News

Fund the Front Lines:

During these awkward and difficult times, it’s easy to recognize how much Houston depends on City Employees and other Front Line Public Servants to keep the City going.

As pandemic challenges become apparent, it’s clear that the present state of affairs is due to both the sound investments and the hasty cuts made to public services in the past.

Covid-19 has abruptly moved these past funding decisions beyond impacting daily services and threatening respected jobs; It is literally now a matter of life and death.

Click Here: Tell Congress to fund the front lines so that the essential services we provide can continue. We’re doing our jobs. We need Congress to do theirs.

LOS ANGELES – In a union election victory 17 years in the making, child care providers across California have 

Thursday, July 23rd, 2020

United States Senate
Washington, DC 20510

Dear Senator Ted Cruz:

House Speaker Nancy Pelosi on Thursday joined AFSCME President Lee Saunders and front-line public service workers from states experiencing surges in coronavirus cases to urge the Senate to approve at least $1 trillion in flexible aid to states, cities and towns.

AFSCME joined a virtual gathering of the Poor People’s Campaign: A National Call for Moral Revival, a movement that seeks to shift the moral narrative of our country and build power for poor and vulnerable people.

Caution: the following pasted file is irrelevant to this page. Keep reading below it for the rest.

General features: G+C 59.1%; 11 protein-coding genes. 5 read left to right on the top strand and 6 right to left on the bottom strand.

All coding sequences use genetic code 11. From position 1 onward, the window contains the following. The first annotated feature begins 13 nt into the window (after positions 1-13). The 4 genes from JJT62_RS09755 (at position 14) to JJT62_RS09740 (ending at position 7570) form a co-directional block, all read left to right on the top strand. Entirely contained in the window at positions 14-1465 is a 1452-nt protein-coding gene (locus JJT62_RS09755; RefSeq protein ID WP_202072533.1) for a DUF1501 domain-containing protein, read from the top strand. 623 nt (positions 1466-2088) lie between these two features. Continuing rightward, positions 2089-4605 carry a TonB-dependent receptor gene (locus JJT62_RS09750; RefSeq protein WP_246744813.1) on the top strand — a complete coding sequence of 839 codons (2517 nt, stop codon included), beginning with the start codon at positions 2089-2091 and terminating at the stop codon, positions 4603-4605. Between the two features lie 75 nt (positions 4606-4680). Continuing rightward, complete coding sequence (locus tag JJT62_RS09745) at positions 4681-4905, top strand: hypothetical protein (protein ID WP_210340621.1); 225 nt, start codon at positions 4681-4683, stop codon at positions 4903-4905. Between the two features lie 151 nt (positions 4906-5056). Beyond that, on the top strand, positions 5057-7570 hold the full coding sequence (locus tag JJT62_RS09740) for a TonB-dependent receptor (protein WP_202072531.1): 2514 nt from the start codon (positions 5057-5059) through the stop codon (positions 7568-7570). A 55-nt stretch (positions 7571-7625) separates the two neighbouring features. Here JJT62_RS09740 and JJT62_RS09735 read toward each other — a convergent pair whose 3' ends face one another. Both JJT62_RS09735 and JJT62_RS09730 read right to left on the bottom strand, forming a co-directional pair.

AFSCME praised today’s ruling by the U.S. Supreme Court that extends protections under Title VII of the 1964 Civil Rights Act to millions of LGBTQ workers.

In a statement, AFSCME President Lee Saunders said such protections are long overdue and represent an important step in the fight for equality and justice for all workers.

Economists of diverse backgrounds, who might otherwise disagree on a range of policy issues, spoke with a single voice on Monday on the need for Congress to provide robust aid to states, cities and towns.

Such aid, they said, is crucial in the midst of an economic crisis that is decimating state and local budgets and threatening essential public services that are critical to beating the pandemic and jumpstarting the economy.

As New York City became the epicenter of the global coronavirus pandemic, emergency medical services (EMS) professionals, including AFSCME member Laura Hartnett, were working 16-hour shifts instead of their normal eight-hour shifts to respond to the flood of emergency calls.

Across the country in California, AFSCME member Blake

During Law Enforcement Week, we honor public safety officers who paid the ultimate sacrifice in the line of duty. We also recognize the unique role that first responders like AFSCME law enforcement members play during times of crisis.

Roxie Nelson remembers her father, Ed Nelson, as a caring and passionate man who often put the needs of others before his own.

“When I was around him his phone was always busy, and he would take calls from people all the time,” she recalls. “He was always working to help somebody, whether it was at the union or friends or family. He would take care of people whenever they needed help.”